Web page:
Furthermore, the researchers systematically assessed the reliability of all 26 included studies and found these fell into one of the four categories based on their reliability scores: high, medium, low, and unclear.

Finally, they used several statistical processes, including estimation of natural logGMT, linear mixed-effects model, and regression analysis, highlighting statistically significant results with p < 0.05.


In this study, the researchers initially screened 8,418 articles, ultimately focusing on 26 studies that primarily reported data on neutralizing antibodies (nAbs) against both the Index strain and Omicron BA.1.

Their analysis, using random effects meta-regression, indicated that the rate of antibody waning was generally similar among cohorts of individuals who were previously infected and those who were infection-naïve, regardless of the number of vaccine doses they received.

The observed reduction in nAb geometric mean titers (GMTs) from months 1 to 6 varied, ranging from a 3.7-fold decrease against the Index strain in hybrid-immune cohorts post-primary vaccination to a 5.9-fold decrease against Omicron BA.1 in infection-naïve cohorts who had received a booster.

Additionally, it was noted that cross-reactive nAbs to Omicron BA.1 decreased faster than Index-specific nAbs in both cohorts, although this difference was not statistically significant (p = 0.67).

Waning rates remained relatively consistent across different vaccine platforms, but the peak GMTs varied widely between studies, resulting in broad confidence intervals (CIs) in the meta-analyses.

Moreover, this study revealed differences in the immunogenicity of various vaccination strategies, with mRNA vaccines producing the highest nAb titers and inactivated vaccines resulting in the lowest.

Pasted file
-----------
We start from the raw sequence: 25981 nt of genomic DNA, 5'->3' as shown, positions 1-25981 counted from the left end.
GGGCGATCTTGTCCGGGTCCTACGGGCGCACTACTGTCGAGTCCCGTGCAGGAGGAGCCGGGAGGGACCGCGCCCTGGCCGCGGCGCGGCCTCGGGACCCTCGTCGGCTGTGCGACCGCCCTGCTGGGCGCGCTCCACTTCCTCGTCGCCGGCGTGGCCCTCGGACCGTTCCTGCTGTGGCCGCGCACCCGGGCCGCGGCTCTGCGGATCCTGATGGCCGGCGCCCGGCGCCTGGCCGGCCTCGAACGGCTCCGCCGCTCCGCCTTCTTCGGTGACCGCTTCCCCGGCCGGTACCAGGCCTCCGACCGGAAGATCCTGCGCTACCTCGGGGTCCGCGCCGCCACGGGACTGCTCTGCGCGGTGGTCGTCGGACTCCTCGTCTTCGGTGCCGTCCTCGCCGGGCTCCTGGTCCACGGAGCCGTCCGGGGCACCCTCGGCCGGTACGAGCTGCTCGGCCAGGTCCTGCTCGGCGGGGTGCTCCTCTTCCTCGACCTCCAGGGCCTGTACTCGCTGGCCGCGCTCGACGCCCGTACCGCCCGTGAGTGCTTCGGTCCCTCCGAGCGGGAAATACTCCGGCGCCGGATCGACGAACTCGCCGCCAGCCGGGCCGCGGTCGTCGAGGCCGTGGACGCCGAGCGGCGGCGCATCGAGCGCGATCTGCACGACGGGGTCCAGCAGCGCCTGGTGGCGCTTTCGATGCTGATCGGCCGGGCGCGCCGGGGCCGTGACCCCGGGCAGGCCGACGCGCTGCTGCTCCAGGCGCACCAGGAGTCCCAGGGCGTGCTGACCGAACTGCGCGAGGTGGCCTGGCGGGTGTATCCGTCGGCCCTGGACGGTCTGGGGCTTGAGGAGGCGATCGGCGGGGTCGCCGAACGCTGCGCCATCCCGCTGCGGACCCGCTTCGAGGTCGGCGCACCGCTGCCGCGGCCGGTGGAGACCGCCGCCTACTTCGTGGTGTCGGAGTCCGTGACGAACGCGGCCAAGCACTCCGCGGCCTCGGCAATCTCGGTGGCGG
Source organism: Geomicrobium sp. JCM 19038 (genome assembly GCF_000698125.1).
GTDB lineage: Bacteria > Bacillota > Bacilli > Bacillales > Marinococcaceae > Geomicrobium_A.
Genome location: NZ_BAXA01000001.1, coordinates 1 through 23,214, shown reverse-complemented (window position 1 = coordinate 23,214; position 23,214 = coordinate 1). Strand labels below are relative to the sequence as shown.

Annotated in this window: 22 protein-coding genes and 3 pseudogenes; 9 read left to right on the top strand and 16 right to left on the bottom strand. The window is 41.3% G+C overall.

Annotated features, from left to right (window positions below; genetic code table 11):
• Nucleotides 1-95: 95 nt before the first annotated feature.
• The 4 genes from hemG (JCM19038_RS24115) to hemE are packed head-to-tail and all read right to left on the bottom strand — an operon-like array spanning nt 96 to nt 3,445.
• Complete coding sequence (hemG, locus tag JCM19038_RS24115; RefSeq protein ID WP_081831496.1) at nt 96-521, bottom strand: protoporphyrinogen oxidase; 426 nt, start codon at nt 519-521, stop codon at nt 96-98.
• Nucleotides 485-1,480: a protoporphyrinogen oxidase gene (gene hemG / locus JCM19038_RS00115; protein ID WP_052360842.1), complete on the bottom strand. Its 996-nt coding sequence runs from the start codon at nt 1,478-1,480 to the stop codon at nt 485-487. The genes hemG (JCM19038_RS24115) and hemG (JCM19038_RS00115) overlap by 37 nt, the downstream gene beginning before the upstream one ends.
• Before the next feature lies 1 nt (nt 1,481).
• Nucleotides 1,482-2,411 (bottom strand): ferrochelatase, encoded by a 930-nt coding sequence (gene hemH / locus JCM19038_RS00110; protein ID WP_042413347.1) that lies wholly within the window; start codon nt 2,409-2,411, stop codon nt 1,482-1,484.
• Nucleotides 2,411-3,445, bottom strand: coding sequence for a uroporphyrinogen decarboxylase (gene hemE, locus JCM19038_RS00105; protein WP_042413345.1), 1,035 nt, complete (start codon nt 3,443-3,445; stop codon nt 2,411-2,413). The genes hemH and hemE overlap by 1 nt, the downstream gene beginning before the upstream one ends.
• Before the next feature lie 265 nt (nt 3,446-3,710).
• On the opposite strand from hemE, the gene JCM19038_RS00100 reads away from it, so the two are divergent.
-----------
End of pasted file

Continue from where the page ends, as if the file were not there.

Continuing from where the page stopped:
Individuals who received a less immunogenic primary vaccination regimen saw non-protective nAb titers decline more rapidly, and this effect was more pronounced among those who received only a primary vaccine, compared to hybrid-immune cohorts.

Notably, three infection-naïve cohorts yielded intriguing observations. In one cohort, nAb titers remained consistently low over three months, with no change (short-term). In the other two cohorts, nAb titers against Omicron BA.1 decreased, suggesting breakthrough infections did not occur.

The researchers speculated that the use of a vector vaccine as the last dose in these three cohorts might have elicited more durable nAb responses post-boosting. However, additional studies are needed to explore the potential role of vector vaccines in enhancing long-lasting immune responses.

The study found that a significant majority (88%) of the included studies had medium, low, or unclear reliability scores, primarily due to inadequate reporting quality.

Very few studies had high-reliability scores, indicating challenges in comparing nAb titer data across different studies. Interestingly, differences in nAb peak titers and waning rates between studies with medium to high versus low-reliability scores were not statistically significant.

It's important to note that data on long-term antibody waning, specifically 12 months after the last vaccine dose, were not available. However, since waning rates remained similar post-primary and first booster vaccinations, it's conceivable that they might continue to be similar for subsequent doses.

As the time gap between COVID-19 vaccine doses extends, future research could address the issue of long-term antibody waning, potentially offering insights for more refined vaccination strategies.


This retrospective study strongly reinforces the idea that both SARS-CoV-2 infection and vaccine-induced neutralizing antibodies are critical factors for protection against COVID-19. These factors will remain crucial in shaping future vaccination strategies.

The study's findings emphasize the importance of administering additional booster vaccinations to protect against COVID-19, especially given the emergence of new SARS-CoV-2 variants and the noticeable decline in antibody levels over time.

Furthermore, the research underscores the significance of carefully timing these booster vaccinations based on an individual's history of SARS-CoV-2 infection and prior vaccination.

It's also vital to consider other important factors, such as the overall level of immunity within the population and the risk of severe outcomes, when planning future vaccination strategies.